Environmental Science (ENVS)

ENVS 101  Introduction to Environmental Science  (3 semester hours)  
Introduction to the study of environmental science. Examination of issues and problems associated with the environment including examples from air, water, and soil pollution and some remediation strategies. Lecture, 3 hours. University Core fulfilled: Explorations: Nature of Science, Technology, and Mathematics.
ENVS 102  Environmental Science and Sustainability  (3 semester hours)  
Introduction to basic scientific principles for understanding a broad range of environmental and sustainability issues facing our society. The course will introduce environmental systems and the physical, chemical, and biological interconnectedness of Earth’s ecosystems. Basic connections between the land, ocean, atmosphere, and biosphere, and the underlying science associated with anthropogenic impacts on these systems will be studied. Topics include: environmental systems, ecosystems, biodiversity, global climate change, and energy sources. Best practices for a sustainable environment will be emphasized throughout the course. Lecture, 3 hours. University Core fulfilled: Explorations: Nature of Science, Technology, and Mathematics. ENVS majors and ENVS minors only
ENVS 112  Environmental Field Sampling and Data Analysis  (1 semester hour)  
This introductory field and lab course will test hypotheses related to environmental systems using experimental design. Students will collect environmental samples (water, air, soil, plant, etc.) to assess and monitor a range of environmental systems (e.g., coastal ocean, wetlands, air, etc.). The samples will be analyzed using varied laboratory analytical methods. The laboratory results will be evaluated using introductory statistical methods and compared to environmental regulations to assess environmental health. Lab, 4 hours. ENVS majors only Corequisite: ENVS 102
ENVS 190  Environmental Science Seminar  (0 semester hours)  
This course focuses on introducing first-year and transfer environmental science majors to useful resources and opportunities including course registration best-practices, research and internship opportunities, and career planning. Academic and professional environmental science speakers will present on a variety of emerging environmental science research and professional opportunities. ENVS majors only.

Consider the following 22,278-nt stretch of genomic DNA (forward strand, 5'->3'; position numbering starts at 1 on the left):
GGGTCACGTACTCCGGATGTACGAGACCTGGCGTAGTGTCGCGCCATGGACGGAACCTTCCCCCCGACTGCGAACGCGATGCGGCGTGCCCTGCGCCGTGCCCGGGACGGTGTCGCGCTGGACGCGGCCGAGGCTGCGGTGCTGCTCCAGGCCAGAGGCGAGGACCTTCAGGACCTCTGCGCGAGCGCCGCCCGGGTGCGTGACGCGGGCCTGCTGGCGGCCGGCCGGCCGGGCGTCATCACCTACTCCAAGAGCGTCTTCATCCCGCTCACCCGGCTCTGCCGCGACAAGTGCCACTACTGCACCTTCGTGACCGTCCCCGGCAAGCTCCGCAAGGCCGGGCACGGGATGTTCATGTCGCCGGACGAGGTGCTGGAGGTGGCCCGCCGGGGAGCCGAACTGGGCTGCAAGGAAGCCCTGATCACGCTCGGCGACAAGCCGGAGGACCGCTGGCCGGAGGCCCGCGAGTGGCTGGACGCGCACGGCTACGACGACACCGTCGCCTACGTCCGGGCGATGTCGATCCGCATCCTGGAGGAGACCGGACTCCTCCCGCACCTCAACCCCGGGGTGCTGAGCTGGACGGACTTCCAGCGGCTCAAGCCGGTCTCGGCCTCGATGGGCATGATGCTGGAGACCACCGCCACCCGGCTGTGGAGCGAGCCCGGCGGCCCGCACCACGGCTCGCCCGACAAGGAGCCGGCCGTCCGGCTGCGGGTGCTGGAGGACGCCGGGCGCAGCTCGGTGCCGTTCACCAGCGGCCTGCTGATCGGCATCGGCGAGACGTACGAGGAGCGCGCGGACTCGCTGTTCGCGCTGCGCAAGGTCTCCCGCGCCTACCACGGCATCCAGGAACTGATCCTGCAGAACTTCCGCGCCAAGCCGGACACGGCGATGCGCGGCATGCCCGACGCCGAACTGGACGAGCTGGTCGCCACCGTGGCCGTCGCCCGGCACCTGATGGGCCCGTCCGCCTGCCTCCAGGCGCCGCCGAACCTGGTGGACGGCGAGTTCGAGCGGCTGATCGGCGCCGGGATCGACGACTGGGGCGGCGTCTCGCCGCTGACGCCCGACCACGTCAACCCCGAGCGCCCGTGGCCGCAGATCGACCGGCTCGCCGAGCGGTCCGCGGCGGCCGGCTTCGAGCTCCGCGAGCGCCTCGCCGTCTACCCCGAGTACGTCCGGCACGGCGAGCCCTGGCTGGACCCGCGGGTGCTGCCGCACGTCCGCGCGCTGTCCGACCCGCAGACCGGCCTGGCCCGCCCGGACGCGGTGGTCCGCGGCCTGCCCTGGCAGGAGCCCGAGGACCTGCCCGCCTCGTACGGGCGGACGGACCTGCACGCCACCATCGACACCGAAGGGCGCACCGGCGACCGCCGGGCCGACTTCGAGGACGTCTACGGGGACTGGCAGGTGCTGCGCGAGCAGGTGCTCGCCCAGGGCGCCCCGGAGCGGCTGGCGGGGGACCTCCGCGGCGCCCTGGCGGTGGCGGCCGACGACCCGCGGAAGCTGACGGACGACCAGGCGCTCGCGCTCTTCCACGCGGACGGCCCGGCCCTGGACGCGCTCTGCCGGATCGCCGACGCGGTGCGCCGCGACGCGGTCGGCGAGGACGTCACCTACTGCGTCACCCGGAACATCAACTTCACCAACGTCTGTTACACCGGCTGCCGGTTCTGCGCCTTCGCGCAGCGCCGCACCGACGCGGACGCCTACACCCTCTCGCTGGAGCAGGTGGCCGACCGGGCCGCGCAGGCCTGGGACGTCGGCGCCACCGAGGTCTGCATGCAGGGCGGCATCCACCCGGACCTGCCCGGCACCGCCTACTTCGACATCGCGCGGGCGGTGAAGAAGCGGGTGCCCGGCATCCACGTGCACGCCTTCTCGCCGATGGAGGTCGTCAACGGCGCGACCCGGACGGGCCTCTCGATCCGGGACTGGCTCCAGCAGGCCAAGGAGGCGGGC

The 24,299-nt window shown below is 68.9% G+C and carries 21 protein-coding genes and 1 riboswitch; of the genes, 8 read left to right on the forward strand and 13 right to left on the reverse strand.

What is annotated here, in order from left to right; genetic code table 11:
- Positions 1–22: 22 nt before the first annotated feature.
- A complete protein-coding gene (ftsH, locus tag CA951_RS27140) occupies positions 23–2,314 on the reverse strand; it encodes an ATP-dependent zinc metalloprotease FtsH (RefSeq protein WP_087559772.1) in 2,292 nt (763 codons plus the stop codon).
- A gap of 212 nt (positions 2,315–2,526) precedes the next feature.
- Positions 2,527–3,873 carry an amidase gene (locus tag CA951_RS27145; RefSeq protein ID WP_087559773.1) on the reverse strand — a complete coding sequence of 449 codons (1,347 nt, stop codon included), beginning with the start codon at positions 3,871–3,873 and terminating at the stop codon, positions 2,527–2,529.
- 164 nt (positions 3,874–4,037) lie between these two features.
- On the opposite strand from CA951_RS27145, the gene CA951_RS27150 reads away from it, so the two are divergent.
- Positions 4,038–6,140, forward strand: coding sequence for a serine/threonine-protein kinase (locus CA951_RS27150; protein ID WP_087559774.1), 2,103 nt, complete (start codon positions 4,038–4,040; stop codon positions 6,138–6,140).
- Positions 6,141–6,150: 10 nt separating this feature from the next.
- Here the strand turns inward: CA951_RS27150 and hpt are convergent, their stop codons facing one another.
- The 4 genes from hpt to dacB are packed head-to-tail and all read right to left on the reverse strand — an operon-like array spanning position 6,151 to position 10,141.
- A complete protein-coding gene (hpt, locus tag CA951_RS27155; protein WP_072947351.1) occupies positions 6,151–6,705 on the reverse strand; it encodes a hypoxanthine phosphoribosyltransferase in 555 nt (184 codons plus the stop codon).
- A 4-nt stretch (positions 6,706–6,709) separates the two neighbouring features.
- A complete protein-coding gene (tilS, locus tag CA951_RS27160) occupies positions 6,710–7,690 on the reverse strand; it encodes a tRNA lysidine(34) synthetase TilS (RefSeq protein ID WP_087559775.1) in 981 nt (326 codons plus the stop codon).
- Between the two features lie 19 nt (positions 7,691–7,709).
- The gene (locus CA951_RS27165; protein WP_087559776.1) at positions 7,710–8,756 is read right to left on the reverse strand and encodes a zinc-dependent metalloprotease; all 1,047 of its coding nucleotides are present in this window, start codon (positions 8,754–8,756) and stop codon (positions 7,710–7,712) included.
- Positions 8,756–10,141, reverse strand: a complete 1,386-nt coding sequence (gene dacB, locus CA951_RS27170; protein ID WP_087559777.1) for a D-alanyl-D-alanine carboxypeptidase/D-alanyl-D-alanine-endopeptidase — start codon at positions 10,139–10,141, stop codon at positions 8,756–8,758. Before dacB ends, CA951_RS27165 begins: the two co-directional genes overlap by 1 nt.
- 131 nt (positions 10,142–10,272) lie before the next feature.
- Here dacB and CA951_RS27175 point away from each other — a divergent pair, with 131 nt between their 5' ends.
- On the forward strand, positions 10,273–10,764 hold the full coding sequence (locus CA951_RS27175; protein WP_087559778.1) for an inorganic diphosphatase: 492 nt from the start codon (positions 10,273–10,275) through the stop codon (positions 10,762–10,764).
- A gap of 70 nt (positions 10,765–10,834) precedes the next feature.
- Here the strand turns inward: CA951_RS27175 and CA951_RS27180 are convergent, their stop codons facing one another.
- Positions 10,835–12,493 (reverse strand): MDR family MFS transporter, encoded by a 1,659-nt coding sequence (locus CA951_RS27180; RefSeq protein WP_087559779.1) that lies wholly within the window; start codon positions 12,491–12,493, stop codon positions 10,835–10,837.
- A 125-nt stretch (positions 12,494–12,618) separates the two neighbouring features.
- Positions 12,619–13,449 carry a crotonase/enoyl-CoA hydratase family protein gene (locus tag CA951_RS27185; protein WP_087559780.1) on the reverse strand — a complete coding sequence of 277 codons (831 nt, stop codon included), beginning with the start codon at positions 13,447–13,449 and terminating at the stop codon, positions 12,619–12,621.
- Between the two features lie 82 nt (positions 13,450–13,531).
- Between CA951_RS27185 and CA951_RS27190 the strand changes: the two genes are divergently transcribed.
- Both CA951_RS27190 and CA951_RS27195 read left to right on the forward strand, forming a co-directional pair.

ENVS 198  Special Studies  (0-3 semester hours)  
ENVS 199  Independent Studies  (0-3 semester hours)  
ENVS 210  Surveying and Mapping  (4 semester hours)  
Study of basic surveying instruments and related computations for topographic surveys, horizontal and vertical curves, and the design of highways. The course will include computer aided design and geographic information systems (applications of AutoCAD to civil engineering design and fundamentals of GIS using ArcView). Lecture: 2 hours; Laboratory, 4 hours. Prerequisite: MATH 123. University Core fulfilled: Flag: Information Literacy.
ENVS 240  Environmental Statistical Analysis and GIS  (4 semester hours)  
Introduction to basic methods of extracting and presenting information from environmental data with a focus on statistical analysis, interpretation of results, and mapping of results. Classical tools of hypothesis testing (e.g. t tests and ANOVA) will be covered along with variability and error analysis. Mapping data will include basic survey tools and an introduction to geographic information systems. Students will apply these tools to real-world environmental data sets. ENVS majors only or consent of Program Director Prerequisites: ENVS 102, EVS 112
ENVS 250  Earth System Science  (3 semester hours)  
An introductory exploration of how the Earth works. Focus is placed on connecting the Earth systems - the solid Earth, atmosphere, oceans, and biosphere - through the cycling of chemical elements and energy. The course will also discuss significant anthropogenic impacts to the natural Earth system. Lecture, 3 hours. Prerequisites: CHEM 110 and 112.
ENVS 263  Surfing and the Ocean Realm  (3 semester hours)  
Various basic principles of oceanography, meteorology, and marine biology are explored as applied to the art of surfing. Topics include the genesis, propagation, and dynamics of waves; marine weather systems and surf prediction; marine organisms; and marine pollution issues of concern to surfers. Lecture, 3 hours. Prerequisite: MATH 101 or higher, or placement into MATH 106 or higher. University Core fulfilled: Explorations: Nature of Science, Technology, and Mathematics.
ENVS 275  The Automobile and the Environment  (3 semester hours)  
The study of geologic processes in mineral formation, world-wide distribution, and commercial value to human societies. Lecture, 3 hours. Prerequisite: MATH 101 or higher, or placement into MATH 106 or higher. Lecture, 3 hours.
ENVS 276  Atmospheric Science  (3 semester hours)